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Controls of Hydrocarbon Retention in the Unconventional Barnett and Posidonia Shale Systems

Abstract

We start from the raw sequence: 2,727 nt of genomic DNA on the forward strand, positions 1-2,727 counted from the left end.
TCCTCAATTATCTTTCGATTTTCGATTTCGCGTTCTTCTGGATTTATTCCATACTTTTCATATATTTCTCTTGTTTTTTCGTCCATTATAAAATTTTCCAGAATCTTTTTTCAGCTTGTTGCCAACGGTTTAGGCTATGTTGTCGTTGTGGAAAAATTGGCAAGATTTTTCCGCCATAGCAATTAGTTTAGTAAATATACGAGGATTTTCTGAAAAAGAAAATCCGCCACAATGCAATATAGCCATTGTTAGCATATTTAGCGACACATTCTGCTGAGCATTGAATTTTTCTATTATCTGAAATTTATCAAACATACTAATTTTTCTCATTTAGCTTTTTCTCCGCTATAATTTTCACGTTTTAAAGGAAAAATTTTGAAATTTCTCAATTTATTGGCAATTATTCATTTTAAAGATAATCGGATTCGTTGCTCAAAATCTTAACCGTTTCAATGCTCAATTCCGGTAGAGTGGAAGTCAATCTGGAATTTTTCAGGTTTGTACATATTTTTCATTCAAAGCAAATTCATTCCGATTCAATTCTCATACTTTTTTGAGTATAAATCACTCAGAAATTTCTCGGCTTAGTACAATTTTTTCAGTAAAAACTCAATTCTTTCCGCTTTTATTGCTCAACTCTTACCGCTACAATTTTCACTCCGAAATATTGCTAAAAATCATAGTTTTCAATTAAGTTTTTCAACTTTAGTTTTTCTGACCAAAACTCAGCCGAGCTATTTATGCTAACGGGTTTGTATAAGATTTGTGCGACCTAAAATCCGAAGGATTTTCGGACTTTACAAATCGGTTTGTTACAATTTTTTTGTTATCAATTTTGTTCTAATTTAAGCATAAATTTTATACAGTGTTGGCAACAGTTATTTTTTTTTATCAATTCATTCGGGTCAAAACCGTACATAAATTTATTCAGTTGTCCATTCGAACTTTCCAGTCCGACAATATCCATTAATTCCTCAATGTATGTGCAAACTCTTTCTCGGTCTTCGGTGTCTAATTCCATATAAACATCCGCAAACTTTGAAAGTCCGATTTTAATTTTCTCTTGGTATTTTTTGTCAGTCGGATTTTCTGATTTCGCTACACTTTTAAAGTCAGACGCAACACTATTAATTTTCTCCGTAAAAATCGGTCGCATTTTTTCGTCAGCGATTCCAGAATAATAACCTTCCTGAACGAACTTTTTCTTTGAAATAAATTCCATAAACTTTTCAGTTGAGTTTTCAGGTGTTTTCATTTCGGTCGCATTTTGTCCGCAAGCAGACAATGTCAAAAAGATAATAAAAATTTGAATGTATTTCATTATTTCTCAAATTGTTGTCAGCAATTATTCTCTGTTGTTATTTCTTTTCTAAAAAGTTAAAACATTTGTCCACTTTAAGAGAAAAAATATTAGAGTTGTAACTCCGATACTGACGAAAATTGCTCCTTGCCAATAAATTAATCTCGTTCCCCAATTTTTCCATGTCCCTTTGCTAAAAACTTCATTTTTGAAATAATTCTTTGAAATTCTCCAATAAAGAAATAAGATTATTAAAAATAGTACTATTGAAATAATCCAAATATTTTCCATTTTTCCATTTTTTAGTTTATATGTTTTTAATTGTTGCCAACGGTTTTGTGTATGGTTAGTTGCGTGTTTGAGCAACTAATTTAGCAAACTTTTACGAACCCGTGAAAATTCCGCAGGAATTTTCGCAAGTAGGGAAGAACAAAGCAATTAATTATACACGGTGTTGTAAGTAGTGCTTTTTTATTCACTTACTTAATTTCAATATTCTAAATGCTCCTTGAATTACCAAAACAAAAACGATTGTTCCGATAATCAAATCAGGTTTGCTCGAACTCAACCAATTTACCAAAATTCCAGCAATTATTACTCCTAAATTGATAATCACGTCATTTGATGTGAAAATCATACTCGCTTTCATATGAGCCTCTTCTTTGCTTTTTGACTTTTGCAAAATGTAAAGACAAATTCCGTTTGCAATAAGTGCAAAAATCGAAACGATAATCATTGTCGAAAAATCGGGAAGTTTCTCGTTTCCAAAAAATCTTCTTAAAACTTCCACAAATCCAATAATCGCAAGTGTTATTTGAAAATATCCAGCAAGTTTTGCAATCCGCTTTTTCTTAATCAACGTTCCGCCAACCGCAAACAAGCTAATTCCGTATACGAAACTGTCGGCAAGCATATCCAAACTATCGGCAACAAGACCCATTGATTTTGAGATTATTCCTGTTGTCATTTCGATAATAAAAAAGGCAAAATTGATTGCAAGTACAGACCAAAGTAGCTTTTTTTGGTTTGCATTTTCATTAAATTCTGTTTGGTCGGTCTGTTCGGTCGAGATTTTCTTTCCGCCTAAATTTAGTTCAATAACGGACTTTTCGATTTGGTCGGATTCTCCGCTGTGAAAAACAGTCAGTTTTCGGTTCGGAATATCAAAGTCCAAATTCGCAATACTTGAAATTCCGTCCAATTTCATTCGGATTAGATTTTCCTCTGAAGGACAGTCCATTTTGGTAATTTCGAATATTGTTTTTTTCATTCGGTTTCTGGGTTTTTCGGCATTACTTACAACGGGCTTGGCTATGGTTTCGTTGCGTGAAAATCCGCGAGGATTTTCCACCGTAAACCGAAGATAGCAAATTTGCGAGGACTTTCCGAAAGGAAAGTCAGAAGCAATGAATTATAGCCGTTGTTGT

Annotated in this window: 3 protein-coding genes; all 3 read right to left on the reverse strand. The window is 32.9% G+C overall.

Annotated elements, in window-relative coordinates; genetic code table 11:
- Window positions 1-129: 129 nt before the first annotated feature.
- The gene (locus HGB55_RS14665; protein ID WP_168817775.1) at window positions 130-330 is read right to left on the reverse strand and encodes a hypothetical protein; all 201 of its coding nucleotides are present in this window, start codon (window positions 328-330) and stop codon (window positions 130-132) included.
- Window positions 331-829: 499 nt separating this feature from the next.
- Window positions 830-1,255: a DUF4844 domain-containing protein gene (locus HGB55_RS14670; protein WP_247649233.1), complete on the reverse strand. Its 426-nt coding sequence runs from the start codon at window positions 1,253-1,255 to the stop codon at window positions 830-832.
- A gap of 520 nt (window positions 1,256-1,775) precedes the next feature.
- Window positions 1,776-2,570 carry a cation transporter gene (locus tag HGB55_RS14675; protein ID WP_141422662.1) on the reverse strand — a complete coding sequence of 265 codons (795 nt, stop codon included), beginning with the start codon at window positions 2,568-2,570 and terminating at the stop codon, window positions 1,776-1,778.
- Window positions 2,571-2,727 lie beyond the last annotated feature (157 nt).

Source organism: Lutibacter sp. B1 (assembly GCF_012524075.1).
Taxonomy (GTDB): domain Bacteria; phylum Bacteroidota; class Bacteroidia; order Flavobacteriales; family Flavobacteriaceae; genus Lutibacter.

Hydrocarbons are retained in shales either in an adsorbed state on particle surfaces or in a free form within pores and fractures. The relative importance of the two mechanisms and the total retention capacity vary considerably at both reservoir and regional scales. Identifying the controls of hydrocarbon retention, and predicting sweet spots in heterogeneous media are key goals in exploration. Here we contrast two shale plays – the Barnett Shale, known for its heterogeneity with locally high productivity, and the Posidonia Shale (Germany), a lithologically homogeneous calcareous mudstone/marl with untested potential. Using a multiparameter approach involving geochemistry, mineralogy and petrophysics, well profiles have been characterized in detail. Organic matter properties i.e. richness, thermal maturity and kerogen composition control retention in both cases. A generally positive correlation is observed between organic richness and the amount of retained bitumen. As maturity increases the TOC normalized bitumen concentration (S1/TOC) first increases in the oil window, and subsequently decreases once the shale enters the wet-gas window. Interestingly, it is the “live” carbon, especially where aromatic, rather than “dead” carbon which preferentially retains hydrocarbons. Shale intervals enriched in free oil or bitumen are not necessarily associated with the organic richest layers. Indeed, oil crossovers (S1/TOC >100 mg/g TOC) generally occur within layers where biogenic matrices are also abundant. In the Barnett Shale for instance, the presence of sponge spicules directly controls the accumulation of intraformationally migrated oil, as demonstrated by compositional mass balance calculations. In the Posidonia Shale, oil crossovers occur in zones where biogenic calcite in the form of coccolithophores provides enhanced pore space. The overall porosity first decreases with increasing maturity, which can be ascribed to progressing compaction on the one hand and to pore plugging by bitumen on the other hand. Then, nano-pores formed by kerogen decomposition subsequently contribute to the later increase of porosity in the gas window. In summary, the combination of organic matter enrichment and abundance of porous fossils delineate the most productive intervals in both of the examples shown. The siliceous sponge spicule and calcareous coccolithophore enrichment layers in the Barnett and Posidonia Shale, respectively, represent the main reservoir facies.